(b. Forli, Italy, 8 November 1846; d. Pisa, Italy, 24 February 1933)
In 1863 Bertini registered at the University of Bologna, intending to study engineering, but after taking the course taught by Luigi Cremona, he turned to pure mathematics. In 1866 he fought with Garibaldi in the third war for Italian independence. On the advice of Cremona, he resumed his studies and transferred to the University of Pisa, from which he received his degree in mathematics in 1867. During the academic year 1868–1869 he attended the course in Milan taught by L. Cremona, F. Brioschi, and F. Casorati. This course, dealing with Abel’s integrals, exerted considerable influence on Bertini’s own research.
In 1870 Bertini began his teaching career in the secondary schools of Milan, and in 1872 taught in Rome. There, on the recommendation of Cremona, he was appointed a special lecturer to teach descriptive and projective geometry. In 1875 he accepted the professorship of advanced geometry at the University of Pisa. From 1880 to 1892 he taught at the University of Pavia, and then returned to his former professor ship at Pisa, a post he held until his retirement at the age of seventy-five. For the next ten years he taught an elective course in geometrical complements, which he had started as an introductory course to higher geometry.
Bertini’s research deals particularly with algebraic geometry and constitutes definite progress in relation to the studies pursued by the school of Cremona. In this connection it is necessary to note that Cremona, having formulated the theory on plane and space transformations that bears his name, availed himself of the same transformations to change higher geometric figures into simpler figures and then apply to the higher figures the properties of the simpler ones. Bertini studied the geometric properties that remain constant during such transformations. He conceived the idea of exploring this field after studying the problem of the classification of plane involutions. In 1877 he succeeded in determining the various types, irreducible from each other, in which the planar in volutions may be reduced through Cremona’s transformations. His treatises are noteworthy for their order and clarity.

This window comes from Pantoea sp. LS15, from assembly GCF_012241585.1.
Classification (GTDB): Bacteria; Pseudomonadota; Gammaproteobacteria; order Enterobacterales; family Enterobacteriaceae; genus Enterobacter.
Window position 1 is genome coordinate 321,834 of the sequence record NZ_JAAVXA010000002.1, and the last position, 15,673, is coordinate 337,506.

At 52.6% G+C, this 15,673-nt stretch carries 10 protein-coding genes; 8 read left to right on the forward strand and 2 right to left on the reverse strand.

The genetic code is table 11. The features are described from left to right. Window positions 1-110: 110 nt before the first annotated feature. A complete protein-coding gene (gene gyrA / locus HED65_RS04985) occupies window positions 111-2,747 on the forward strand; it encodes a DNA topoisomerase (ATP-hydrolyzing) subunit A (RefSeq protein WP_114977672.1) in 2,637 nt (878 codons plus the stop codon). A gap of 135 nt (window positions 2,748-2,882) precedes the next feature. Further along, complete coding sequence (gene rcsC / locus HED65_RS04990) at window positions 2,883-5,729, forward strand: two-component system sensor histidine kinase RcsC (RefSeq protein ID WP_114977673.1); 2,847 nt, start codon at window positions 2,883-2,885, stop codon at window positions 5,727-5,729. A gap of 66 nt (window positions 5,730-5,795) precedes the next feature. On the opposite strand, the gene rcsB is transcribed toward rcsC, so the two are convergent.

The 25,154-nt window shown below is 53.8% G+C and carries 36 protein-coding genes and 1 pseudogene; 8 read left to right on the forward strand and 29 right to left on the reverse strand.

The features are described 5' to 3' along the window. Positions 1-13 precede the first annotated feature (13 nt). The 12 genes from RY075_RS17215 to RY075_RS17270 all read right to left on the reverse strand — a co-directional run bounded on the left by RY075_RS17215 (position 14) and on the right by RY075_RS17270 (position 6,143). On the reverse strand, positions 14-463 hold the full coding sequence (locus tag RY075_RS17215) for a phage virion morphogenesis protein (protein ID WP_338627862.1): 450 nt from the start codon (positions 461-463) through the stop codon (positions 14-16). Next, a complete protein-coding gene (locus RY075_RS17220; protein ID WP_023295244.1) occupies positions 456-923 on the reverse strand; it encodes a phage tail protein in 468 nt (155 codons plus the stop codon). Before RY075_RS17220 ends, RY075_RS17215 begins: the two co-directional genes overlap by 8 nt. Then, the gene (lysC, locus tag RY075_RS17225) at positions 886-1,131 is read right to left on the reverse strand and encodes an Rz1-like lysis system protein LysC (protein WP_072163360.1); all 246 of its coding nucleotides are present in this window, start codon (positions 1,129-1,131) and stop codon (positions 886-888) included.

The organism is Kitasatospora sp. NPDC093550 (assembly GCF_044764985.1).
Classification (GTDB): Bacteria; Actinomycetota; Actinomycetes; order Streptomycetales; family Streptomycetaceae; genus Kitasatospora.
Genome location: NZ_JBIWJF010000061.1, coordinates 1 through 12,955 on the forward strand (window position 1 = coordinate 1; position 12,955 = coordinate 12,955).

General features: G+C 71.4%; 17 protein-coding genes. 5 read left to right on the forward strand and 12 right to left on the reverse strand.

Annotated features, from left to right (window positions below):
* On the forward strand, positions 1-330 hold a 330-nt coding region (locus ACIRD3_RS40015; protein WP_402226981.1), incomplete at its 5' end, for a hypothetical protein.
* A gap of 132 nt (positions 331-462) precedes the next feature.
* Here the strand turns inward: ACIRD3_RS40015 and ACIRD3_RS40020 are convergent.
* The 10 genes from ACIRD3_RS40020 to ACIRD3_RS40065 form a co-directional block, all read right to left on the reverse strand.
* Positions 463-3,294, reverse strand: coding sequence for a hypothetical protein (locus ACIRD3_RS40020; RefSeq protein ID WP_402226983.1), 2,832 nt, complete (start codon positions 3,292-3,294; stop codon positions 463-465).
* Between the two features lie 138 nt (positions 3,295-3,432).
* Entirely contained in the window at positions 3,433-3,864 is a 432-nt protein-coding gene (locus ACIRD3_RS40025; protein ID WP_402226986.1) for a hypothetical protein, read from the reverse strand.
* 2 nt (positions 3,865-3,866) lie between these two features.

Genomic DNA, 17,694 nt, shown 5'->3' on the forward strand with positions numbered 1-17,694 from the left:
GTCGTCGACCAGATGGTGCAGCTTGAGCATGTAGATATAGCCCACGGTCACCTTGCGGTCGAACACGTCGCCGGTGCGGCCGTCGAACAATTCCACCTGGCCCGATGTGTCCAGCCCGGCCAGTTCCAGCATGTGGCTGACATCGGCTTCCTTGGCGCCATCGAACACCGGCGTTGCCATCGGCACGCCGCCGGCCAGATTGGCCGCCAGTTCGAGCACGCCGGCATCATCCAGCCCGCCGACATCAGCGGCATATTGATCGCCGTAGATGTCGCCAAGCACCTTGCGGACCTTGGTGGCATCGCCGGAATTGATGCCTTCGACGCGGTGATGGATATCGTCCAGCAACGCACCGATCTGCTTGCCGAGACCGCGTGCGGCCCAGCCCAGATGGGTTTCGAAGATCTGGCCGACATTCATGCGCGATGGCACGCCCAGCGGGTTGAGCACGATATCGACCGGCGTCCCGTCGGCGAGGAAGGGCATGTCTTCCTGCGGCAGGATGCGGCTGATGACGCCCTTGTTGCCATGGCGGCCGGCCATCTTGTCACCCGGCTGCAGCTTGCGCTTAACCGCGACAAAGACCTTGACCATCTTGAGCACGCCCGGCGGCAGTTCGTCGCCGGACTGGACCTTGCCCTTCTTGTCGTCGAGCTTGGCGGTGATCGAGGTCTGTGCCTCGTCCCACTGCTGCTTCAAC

I. Original Works. Bertini’s works include “La geometria delle serie lineari sopra una curva piana, secondo il metodo algebrico,” in Annali di matematica pura ed applicata, 2nd ser., 22 (1894), 1–40; Introduzione alla gemetria proiettiva degli iperpazi (Pisa, 1906; Messina, 1923); and Complementi di geometria proiettiva (Bologna, 1927).
II. Secondary Literature. More information on Bertini may be found in G. Castelnuovo, “Commemorzione del socio Eugenio Bertini,” in Atti della Reale Accademia nazionale dei Lincei. Rendiconti, Classe di scienze fisiche, matematiche e naturali, 6th ser., 17 (1933), 745–748; and F. Enriques, Le matematiche nella storia e nella cultura (Bologna, 1938), pp. 284, 286, 287, 292.
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